The Fall Summary & Study Guide

This Study Guide consists of approximately 43 pages of chapter summaries, quotes, character analysis, themes, and more - everything you need to sharpen your knowledge of The Fall.
This section contains 734 words
(approx. 2 pages at 400 words per page)
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The Fall Summary & Study Guide Description

The Fall Summary & Study Guide includes comprehensive information and analysis to help you understand the book. This study guide contains the following sections:

This detailed literature summary also contains Literary Precedents and a Free Quiz on The Fall by Albert Camus.

In a bar in 20th century Amsterdam, the narrator, Jean-Baptiste Clamence - a one-time Parisian lawyer and power-hungry narcissist - meets a fellow French ex-patriot and former lawyer. Through a lengthy, one-sided discussion of his own unprincipled life and ideas, Clamence succeeds in unburdening himself and demoralizing his companion.

Clamence at first appears to be friendly and helpful, acting as intercessor for a fellow displaced Frenchman and the Dutch-speaking bartender, but he soon becomes more than just a Good Samaritan. The monologue that follows is far from everyday chit-chat. Clamence speaks of the corrupting influence of modern society on simple minds, bourgeois character, and human nature generally. He introduces himself as a "judge-penitent" - a paradoxical profession that Clamence will take the entire narrative to explain. There is a suggestion toward the middle of the first chapter that Clamence's companion is attempting to disengage himself. He prepares to leave, asking Clamence for directions to his hotel. Clamence's response is not to provide the information for which he is asked, but to insist on accompanying the man almost to his doorstep. As the text moves along, however, Clamence's companion becomes more and more involved in Clamence's narrative, going to the extreme of visiting the man at home where he lies nursing a high fever.

Walking with his companion after their first meeting, Clamence introduces a few subjects which will carry through to the end: the double nature and the violence of modern man as well as the resemblance of Amsterdam to Dante's Inferno. This talk is meant to reinforce the idea established by the book's title: The Fall. Clamence and his companion are members of a fallen society existing in a forsaken world.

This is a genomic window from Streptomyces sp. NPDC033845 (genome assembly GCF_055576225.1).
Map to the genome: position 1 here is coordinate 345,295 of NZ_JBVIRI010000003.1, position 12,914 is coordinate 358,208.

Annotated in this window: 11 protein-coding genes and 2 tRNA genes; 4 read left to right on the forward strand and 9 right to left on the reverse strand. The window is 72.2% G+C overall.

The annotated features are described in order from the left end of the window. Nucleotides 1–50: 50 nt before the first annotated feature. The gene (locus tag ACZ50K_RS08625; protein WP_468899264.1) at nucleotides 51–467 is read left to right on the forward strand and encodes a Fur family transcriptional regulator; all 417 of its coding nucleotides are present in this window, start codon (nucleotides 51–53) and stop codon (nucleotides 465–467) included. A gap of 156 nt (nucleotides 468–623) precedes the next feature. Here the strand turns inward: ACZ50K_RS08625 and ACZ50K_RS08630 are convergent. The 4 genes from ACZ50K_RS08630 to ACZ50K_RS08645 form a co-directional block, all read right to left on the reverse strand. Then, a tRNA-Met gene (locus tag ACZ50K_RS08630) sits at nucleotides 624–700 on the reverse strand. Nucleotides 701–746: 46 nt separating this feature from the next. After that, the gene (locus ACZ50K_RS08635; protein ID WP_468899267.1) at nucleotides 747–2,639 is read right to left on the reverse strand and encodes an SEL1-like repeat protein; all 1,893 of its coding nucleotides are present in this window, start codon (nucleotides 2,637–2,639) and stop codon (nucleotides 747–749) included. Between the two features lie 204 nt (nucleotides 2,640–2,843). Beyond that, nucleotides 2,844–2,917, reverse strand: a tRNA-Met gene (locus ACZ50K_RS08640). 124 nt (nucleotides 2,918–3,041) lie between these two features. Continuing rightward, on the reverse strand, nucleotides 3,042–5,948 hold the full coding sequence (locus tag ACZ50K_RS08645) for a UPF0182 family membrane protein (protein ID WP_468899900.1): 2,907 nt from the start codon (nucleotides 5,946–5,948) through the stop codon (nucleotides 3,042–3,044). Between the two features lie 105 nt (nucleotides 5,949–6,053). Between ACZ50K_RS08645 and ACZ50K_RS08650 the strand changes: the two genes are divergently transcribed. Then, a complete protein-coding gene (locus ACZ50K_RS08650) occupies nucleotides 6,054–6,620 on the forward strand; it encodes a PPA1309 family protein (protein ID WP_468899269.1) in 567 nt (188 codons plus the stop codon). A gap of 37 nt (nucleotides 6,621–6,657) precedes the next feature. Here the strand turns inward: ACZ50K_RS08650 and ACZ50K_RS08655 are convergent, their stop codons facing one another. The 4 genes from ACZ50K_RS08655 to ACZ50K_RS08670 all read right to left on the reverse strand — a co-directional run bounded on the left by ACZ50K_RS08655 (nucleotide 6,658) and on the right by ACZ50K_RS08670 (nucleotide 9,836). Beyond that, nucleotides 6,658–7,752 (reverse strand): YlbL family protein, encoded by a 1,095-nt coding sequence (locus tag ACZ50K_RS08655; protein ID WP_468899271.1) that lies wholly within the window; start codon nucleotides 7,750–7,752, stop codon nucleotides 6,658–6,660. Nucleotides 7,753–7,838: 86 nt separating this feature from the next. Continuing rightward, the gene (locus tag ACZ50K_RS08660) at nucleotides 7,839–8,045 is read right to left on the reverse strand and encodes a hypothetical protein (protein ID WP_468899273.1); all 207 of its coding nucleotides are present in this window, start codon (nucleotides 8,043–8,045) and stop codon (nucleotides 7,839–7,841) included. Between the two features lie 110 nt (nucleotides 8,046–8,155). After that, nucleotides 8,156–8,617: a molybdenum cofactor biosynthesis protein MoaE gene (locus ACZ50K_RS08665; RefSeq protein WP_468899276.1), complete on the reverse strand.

With only very rare interruptions from his companion - interruptions that are not reproduced in the text - Clamence goes on to give an account of his life and philosophies. He explains his belief in the necessity of slavery, his cynical views about human relationships, and his lack of religion. Despite what it seems at the outset, Clamence's primary goal is not confession and certainly not absolution. As a judge-penitent, he is the one to decide both his blame and his punishment. Clamence's real intention is to dishearten anyone with whom he comes into contact through the telling of his wretched story.

He was, he tells his companion, a defense attorney in Paris specializing in particularly desperate cases - murderers who kill to gain notoriety, the poor, and the oppressed. He does not take these cases out of a sense of benevolence, but rather as a way of acquiring fame for himself. His ego is limitless and his sense of need to be adored overpowering. For a very long time, he lives without self-doubt - utilizing his considerable natural gifts to maintain a sense of success. One night, however, he is the sole witness when a young woman throws herself from a bridge to her death. This is a turning point for Clamence. Though he wants to save the young woman, he finds himself paralyzed by fear. For the first time in his life he realizes the extent of his own weakness. Certainly this incident continues to haunt Clamence through the rest of the text, but it is only when combined with another episode that the woman's suicide becomes so destructive to Clamence's frail skeleton of conceit and self-righteousness. On another night, crossing another bridge, Clamence hears laughter behind him. Turning, he sees no one. This signals a change in Clamence's frame of mind - the full implications of which even Clamence himself may not realize. Because the laughter does not come from anyone outside of him, it must be instead an echo of his own mind. Clamence has begun to see himself as ridiculous. Naturally, he fights this understanding with all of the weapons in his arsenal, but ultimately the laugh wins out. In the final pages of the text, Clamence reveals that - despite everything he thinks he has gained - he still hears the laughter now and again.

The Fall ends with a very ill Jean-Baptiste Clamence explaining, finally, his whole purpose of raising himself up by putting others down. Having learned the secret of his own form of happiness, Clamence indulges himself in everything, every impulse - even the possession of a stolen painting from a 15th century altarpiece. Most importantly, however, Clamence finally feels adored.

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